QUEENSLAND

Gold Coast beaches and Brisbane skyscrapers and mountains will be the best spots to see the moon tonight.

The moon is expected to rise at 5.49pm and astronomers suggest flocking to Brisbane’s highest peak, Mount Coot-Tha, to see the moon.

Queenslanders can also see the supermoon from areas like Shorncliffe, in Brisbane’s north east, and Wynnum, east of the city.

SOUTH AUSTRALIA

Adelaide Planetarium lecturer Paul Curnow told The Advertiser people across the state would be able to see the supermoon.

“It will be viewable from pretty much everywhere and I’d urge people to get outside and have a look,” he said.

The moon will rise at 7.32pm and people are urged to get away from the city lights and to a dark, high peak to really experience the rare event.

Canon has also organised a photography event at Elder Park, near the rotunda.

People will be given tips and tricks on how to best capture the moon.

NORTHERN TERRITORY

The supermoon might be hard to spot from the state tonight as it will cop cloud cover like Sydney.

Geoff Carr, who leads Star Safaris in Darwin, told ABC the best time to spot the moon would be 6.37pm from areas like Stokes Hill Wharf, Fisherman’s Jetty, Nightcliff Beach and Nightcliff Jetty.

However Bureau of Meteorology senior forecaster Graeme King said it was looking like storms and cloud could prevent people from seeing the supermoon.

But it’s still worth a look – there will be gaps in the clouds giving people a glimpse.

Those in Alice Springs won’t have any issues when it comes to weather and can expect perfect viewing conditions from Anzac Hill and Mount Gillen.

TASMANIA

Astronomical Society of Tasmania president Steve Harvey said it was also fairly cloudy and raining in Hobart but there is a chance of it clearing before tonight’s moonrise.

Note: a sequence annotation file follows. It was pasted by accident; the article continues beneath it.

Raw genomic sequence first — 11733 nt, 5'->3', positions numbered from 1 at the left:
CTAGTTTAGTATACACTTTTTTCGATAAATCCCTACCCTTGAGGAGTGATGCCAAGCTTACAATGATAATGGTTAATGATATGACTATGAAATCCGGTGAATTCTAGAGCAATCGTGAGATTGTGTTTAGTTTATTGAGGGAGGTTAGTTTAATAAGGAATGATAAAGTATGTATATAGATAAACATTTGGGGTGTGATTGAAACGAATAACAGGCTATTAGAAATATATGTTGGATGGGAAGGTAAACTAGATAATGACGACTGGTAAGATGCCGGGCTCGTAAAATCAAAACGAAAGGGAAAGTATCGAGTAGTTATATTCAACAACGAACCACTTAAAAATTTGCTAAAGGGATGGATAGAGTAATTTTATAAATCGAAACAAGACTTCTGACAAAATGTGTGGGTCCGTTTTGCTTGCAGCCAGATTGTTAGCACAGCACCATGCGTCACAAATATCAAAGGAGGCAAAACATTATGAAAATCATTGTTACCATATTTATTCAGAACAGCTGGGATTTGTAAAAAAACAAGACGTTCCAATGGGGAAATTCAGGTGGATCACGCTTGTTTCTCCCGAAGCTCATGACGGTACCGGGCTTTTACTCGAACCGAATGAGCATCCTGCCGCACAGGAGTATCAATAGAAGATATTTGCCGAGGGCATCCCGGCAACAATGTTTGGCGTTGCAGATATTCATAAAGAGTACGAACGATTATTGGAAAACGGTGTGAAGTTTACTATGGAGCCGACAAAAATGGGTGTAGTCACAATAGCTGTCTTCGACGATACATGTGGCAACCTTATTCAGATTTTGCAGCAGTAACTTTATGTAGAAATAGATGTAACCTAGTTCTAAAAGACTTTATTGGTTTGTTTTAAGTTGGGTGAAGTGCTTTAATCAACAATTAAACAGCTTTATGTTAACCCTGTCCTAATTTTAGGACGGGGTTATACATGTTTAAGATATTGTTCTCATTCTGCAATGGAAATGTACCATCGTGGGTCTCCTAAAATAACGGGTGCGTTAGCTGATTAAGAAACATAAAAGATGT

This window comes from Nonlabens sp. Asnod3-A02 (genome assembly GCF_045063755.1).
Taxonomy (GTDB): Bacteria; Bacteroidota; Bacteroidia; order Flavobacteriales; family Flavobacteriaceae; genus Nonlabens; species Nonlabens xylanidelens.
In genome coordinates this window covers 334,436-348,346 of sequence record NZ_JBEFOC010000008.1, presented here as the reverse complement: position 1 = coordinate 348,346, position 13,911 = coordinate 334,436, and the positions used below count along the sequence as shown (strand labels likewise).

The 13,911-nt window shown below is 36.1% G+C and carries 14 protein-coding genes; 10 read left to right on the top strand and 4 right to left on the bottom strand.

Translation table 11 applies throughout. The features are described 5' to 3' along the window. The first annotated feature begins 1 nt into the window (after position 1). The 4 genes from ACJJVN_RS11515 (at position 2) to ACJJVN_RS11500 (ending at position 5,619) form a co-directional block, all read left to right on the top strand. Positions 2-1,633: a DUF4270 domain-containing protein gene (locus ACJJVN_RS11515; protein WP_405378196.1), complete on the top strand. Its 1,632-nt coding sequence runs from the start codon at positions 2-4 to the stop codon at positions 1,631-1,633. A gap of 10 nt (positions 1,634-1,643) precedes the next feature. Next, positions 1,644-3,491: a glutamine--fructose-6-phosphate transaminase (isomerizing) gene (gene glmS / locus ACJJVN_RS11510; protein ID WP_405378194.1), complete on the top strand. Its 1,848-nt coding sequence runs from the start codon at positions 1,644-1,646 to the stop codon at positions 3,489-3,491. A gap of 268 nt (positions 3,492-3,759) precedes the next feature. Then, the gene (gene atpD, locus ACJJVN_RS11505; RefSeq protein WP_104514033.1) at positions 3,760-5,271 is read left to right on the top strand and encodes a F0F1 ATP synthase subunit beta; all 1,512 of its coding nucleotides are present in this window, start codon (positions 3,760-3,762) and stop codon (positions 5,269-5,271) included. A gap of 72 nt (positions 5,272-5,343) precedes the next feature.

“There will be quite a few people out looking for it when it rises in Hobart and the best time to view it will be moonrise,” he told news.com.au.

The moon will rise at 7.18pm and Mr Harvey said anywhere with a view to the east would be a vantage point.

Mount Nelson Signal Station just out of Hobart will also be an optimum spot.

Mr Harvey said the view from Mount Wellington, on the southeast coastal region of Tasmania, would be an impressive view if cloud cleared.

PHOTOGRAPHY TIPS

To really get an idea of just how big the supermoon is, photograph it next to a tree or other physical object.

NASA photographer Bill Ingalls said don’t make a mistake of photographing the supermoon on its own.

“I’ve certainly done it myself, but everyone will get that shot. Instead, think of how to make the image creative – that means tying it into some land-based object. It can be a local landmark or anything to give your photo a sense of place,” he said in an article on NASA’s website.

Mr Ingalls said people in photographs also worked well.

“I think this would be a lot of fun to do with kids, if nothing else, to just have them witness it (the supermoon) and talk about what’s taking place,” he said.

“There are lots of great photos of people appearing to be holding the moon in their hand and that kind of thing. You can really get creative with it.”

While it’s better to have a camera, Mr Ingalls said you could still snap the moon with your smartphone.

“For me, it would be maddening and frustrating, yet it may be a good challenge, actually. You’re not going to get the moon in your shot, but you can do something more panoramic, including some foreground that’s interesting. Think about being in an urban area where it’s a little bit brighter,” he said.